Jack Lang is perhaps the most popular Minister in the French Government. With great respect, I have to say to our Minister that only his close relatives and the fawningly obsequious would put him in that category. The truth is that, unless he has something special to tell us when he replies, he has not lifted a finger to help the Royal Shakespeare Company in the current crisis. In answer to parliamentary questions put down by myself, he has hidden behind the arm's-length principle. That is what he has done in the amendment. In so doing, he seeks to put the blame on the Arts Council. The Government and the Arts Council between them are seeking to get out of the mess by playing off high art against popular culture, the regions against London, and inner-city London against central London. As an inner-city London Member, let me say that we should have none of it.
It is perhaps not surprising that the Arts Council, having created the present shambolic position by underfunding the RSC since the 1984 Cabinet report, has reacted pathetically. It may be time for high Tory Peter Palumbo, chairman of the Arts Council, to follow Shakespeare's Richard II and think of giving up his empire.
… for a little grave,
A little little grave, an obscure grave",
as befits his little, little, obscure talents. If the real value of the subsidy recommended by the Cabinet Office in the 1984 report had been instituted, we should not be here today talking about closing down the Barbican and the Pit theatres, because the Arts Council grant to the RSC for 1990 would be £1,525,500 more than is proposed. The cumulative shortfall that we would pay to the RSC would be £5,708,479.10.
Some 40 Labour Members have condemned the conduct of the Arts Council in that Back Bench affair. No Back-Bench Tory Member has come to their aid with amendments to the motion on the Order Paper. In early-day motion 505, Members from all parts of the kingdom called on Peter Palumbo either to find more money for the RSC or to resign. No Conservative Member has come to his rescue. Peter Palumbo has shown that he is not up to the job. He is in danger of turning the RSC—a priceless national asset—into a national liability. In my view, he should seriously consider resigning, not as some dramatic gesture to the people in the Gallery but as part of the desperate need to bring home to both the public and the Government just how deep the crisis is.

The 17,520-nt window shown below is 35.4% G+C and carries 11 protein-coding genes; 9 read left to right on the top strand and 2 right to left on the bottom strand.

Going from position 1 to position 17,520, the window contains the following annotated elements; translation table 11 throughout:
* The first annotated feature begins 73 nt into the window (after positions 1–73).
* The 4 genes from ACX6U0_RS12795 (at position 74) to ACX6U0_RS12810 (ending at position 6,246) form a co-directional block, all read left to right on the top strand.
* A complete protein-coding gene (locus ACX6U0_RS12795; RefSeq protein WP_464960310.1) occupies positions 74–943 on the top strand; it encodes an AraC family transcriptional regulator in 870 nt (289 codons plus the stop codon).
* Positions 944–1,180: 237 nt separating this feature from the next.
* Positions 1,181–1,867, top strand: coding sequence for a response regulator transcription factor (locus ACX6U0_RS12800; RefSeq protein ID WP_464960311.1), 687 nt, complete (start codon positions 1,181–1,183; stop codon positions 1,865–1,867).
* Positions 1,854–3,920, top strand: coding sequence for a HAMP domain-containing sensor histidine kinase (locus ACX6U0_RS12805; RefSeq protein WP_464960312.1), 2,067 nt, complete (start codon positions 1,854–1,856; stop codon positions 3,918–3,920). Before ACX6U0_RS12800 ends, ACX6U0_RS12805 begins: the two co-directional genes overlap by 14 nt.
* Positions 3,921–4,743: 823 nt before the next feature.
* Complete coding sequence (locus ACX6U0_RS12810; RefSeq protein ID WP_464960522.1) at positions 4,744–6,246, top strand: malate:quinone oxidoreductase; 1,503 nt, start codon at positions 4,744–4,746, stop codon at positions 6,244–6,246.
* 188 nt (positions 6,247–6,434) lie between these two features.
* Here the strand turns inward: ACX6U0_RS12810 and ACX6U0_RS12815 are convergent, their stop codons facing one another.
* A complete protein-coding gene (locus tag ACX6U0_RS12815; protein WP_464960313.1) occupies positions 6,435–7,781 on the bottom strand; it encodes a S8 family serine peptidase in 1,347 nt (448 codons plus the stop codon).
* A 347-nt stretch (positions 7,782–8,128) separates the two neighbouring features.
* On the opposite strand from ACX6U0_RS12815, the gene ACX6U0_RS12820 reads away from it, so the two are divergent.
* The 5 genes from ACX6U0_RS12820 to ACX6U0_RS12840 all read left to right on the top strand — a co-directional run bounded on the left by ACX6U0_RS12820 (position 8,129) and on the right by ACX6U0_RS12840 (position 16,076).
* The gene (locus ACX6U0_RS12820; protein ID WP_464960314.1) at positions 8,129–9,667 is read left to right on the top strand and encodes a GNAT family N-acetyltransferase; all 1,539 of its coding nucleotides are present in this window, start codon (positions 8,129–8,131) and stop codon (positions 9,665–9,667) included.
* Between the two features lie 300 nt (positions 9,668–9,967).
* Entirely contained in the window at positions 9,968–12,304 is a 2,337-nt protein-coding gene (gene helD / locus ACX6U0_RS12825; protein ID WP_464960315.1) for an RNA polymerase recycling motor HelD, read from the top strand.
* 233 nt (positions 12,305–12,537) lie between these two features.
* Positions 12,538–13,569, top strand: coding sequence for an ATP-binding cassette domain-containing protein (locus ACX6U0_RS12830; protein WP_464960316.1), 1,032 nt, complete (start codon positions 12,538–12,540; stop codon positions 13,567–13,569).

Some people have asked me why the Arts Council has suddenly come forward with money for the English national opera but has not found extra money for the Royal Shakespeare Company. I should say immediately that I am pleased that English national opera has been given more money. I like opera. When I leave this lunatic asylum tonight, as on most evenings, I shall play some opera records. When I go to hear live opera in this country, I usually visit the ENO.
What the Government have done is odd, because the RSC fits the Government's model better than ENO. The RSC obtains 51 per cent. of its income from the box office, whereas only 30 per cent of ENO's income comes from the box office. The Government's subsidy to the RSC is only 32 per cent. of its total income, whereas the subsidy to ENO is 50 per cent.
What is the reason for the discrepancy in the Government's approach to those two institutions? In theory the market orientated approach of the RSC should please the Government more than the approach of ENO. The answer is simple. Despite what the Minister has said, the Government effectively abandoned the arm's-length principle when they made it clear to the Arts Council that, out of the extra funding they gave it not so long ago, they expected it to give more money to ENO.